Australian leaders in the construction industry are missing the opportunities unlocked by hiring people living with disabilities.
After Australian unemployment figures peaked at one million at the peak of COVID-19 in 2020, job advertisements are now increasing each month and businesses are starting to rebuild.
Of the 1.18 million people employed in construction, only 91,600 are living with disability, signifying dire underrepresentation in the industry, which could be due to a perception that construction is not a suitable area for those living with disability.
A study published in SpringerLink confirms the disappointing truth: those who make recruitment decisions in construction tend to prioritise hires they perceive to have the least barriers to work. Employers in the industry believe people living with disability are incapable of working long hours, need a modified workplace and are more expensive to train.
"It's vital that decision-makers in the construction industry are re-educated on their views toward people living with disability, as many don't require any modification to their workplace and there are grants available for those that do," says Steve Carder, general manager DES of leading disability employment service atWork Australia.
"This underestimating of the capabilities and experience of this demographic is creating unwarranted underemployment among people living with disability in the industry. This is a missed opportunity as these workers have been proven to be hugely beneficial to businesses' productivity, staff turnover and bottom line.
"Hiring a person living with disability shouldn’t be seen as an issue to be overcome, but as an opportunity to build stronger teams," says Carder. "It’s well-documented that employees living with disability generate less staff turnover and a superior attendance over their peers," he says, quoting an Australian Network on Disability page and jobaccess.gov.au statistic respectively.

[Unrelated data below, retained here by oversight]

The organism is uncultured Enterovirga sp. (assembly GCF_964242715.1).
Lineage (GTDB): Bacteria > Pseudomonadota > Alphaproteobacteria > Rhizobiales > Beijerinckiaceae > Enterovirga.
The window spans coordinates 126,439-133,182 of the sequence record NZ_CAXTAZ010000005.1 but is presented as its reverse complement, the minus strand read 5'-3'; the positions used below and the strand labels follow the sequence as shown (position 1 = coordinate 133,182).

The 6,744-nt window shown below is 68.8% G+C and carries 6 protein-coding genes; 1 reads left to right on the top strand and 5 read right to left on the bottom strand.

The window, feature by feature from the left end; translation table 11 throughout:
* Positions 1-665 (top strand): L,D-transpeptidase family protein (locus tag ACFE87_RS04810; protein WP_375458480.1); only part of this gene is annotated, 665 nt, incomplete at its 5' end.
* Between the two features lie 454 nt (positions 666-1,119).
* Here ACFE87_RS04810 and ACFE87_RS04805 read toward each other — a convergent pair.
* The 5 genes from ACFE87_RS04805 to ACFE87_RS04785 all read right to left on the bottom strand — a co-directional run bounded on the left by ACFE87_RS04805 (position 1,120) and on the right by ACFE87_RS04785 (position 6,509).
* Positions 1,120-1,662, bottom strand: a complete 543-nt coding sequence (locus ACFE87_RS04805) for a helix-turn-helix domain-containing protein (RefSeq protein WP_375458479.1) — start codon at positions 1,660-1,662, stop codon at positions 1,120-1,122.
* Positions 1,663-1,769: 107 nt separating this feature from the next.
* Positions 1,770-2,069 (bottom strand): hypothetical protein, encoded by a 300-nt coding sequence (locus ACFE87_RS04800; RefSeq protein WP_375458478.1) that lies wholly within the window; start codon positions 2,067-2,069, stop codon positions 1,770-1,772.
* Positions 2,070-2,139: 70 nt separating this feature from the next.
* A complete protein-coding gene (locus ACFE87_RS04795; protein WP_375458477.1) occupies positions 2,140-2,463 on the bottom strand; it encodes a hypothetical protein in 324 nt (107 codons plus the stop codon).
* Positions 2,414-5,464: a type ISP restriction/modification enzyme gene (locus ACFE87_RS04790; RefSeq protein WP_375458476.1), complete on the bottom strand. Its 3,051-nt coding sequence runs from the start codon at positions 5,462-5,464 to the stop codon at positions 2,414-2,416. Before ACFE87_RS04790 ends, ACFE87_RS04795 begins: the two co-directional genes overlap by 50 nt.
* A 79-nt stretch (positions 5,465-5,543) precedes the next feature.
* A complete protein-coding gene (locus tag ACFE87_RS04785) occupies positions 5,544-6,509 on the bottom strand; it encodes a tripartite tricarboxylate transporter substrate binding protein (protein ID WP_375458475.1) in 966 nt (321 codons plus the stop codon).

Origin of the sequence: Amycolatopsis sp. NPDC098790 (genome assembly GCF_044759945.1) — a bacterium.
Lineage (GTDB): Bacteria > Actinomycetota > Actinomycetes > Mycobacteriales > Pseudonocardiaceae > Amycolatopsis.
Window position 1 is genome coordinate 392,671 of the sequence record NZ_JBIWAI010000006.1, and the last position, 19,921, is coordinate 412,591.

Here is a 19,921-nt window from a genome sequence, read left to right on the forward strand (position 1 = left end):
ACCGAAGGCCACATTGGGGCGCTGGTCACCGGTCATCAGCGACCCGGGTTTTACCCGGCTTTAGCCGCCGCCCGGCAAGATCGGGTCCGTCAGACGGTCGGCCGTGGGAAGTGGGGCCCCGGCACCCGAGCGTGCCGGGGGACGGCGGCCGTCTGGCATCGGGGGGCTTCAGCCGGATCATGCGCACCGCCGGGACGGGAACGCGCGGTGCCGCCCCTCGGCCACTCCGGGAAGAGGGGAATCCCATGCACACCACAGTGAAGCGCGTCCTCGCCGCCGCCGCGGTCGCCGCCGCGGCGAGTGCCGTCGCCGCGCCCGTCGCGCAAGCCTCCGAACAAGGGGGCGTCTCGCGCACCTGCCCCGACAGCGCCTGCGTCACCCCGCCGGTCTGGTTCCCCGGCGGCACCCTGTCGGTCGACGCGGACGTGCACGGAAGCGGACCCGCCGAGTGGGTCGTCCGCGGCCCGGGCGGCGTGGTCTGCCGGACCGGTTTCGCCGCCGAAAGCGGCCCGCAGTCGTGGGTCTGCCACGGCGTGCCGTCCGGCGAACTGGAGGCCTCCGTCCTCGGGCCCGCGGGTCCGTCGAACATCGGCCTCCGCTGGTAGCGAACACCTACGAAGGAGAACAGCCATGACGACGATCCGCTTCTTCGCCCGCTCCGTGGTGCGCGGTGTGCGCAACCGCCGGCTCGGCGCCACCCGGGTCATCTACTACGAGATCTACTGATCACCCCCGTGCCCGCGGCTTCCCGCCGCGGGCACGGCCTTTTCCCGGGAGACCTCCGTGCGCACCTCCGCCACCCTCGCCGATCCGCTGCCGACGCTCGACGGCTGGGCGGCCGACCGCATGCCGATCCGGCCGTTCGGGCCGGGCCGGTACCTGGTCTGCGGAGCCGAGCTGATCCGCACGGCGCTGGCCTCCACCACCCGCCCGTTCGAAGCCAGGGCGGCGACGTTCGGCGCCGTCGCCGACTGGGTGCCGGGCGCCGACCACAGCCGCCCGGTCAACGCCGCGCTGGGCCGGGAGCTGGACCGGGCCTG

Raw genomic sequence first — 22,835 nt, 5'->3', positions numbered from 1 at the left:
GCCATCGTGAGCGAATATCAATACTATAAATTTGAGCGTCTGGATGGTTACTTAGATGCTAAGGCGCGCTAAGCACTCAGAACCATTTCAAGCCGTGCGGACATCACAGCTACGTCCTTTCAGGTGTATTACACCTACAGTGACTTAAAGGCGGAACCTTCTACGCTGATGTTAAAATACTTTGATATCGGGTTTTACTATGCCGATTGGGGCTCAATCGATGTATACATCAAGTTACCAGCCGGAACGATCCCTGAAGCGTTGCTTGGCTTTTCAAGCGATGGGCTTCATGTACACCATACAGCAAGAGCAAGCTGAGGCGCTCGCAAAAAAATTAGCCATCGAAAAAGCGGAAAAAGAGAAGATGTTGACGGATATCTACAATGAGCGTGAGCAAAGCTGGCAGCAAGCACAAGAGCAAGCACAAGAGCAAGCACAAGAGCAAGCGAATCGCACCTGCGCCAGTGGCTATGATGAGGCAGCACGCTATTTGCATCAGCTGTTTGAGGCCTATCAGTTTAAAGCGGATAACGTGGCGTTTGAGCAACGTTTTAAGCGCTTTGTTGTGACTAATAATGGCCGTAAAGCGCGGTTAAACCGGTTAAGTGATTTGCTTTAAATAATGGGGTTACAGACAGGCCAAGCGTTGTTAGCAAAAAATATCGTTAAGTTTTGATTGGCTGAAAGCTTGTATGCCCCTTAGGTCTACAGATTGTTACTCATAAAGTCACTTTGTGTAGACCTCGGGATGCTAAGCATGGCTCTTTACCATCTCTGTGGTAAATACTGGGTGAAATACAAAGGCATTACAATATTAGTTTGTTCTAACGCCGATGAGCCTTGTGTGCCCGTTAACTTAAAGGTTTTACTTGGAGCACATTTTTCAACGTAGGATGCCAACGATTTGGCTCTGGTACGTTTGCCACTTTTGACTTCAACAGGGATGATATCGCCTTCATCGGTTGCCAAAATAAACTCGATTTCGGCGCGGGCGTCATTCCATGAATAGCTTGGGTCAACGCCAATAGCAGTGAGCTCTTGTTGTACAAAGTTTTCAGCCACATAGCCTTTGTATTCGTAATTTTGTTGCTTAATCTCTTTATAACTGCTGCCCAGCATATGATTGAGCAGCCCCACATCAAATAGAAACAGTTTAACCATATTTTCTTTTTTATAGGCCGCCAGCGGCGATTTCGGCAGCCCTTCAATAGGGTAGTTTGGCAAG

A 2018 Accenture study in the US found that businesses that prioritised the inclusion of those living with disability achieved an average of 28 percent higher revenue, 30 percent higher profit margins and double the net income.
Carder says the talent pool of people living with disability grew in 2020. "The Disability Employment Services (DES) caseload rose by more than 30,000 last year making this the time for construction businesses to rebuild their team with solid foundations with employees living with disability.
"Unfortunately, while the time is right for Australia to address disability employment inequity, more work is needed to educate companies on how to engage the full talent pool. It's important that businesses are aware of free-of-charge support provided to them when hiring someone living with disability."
atWork Australia placed more than 6000 people living with disability, injury or health conditions into employment or further education in 2020.
Government funded DES offers businesses a range of provisions. Placements are assisted by post-placement support consultants who work with the employee and employers during the first year to ensure all needs are met, setting the foundation for long-term employment. If eligible, companies can also access financial support and workplace adjustments to accommodate someone living with disability.
Support like this will be come more vital than ever when JobKeeper payments dry up in late March. Carder warns that employment insecurity is set to increase mental health conditions – one of Australia's most common forms of disability. He urges construction businesses to seek support from companies like his, which offers Disability Awareness Training.
"Moving into 2021, construction businesses have the opportunity to help shape a society and their national workforce, that is inclusive for all people living with disability, injury or health conditions, while taking on employees that are proven to benefit businesses."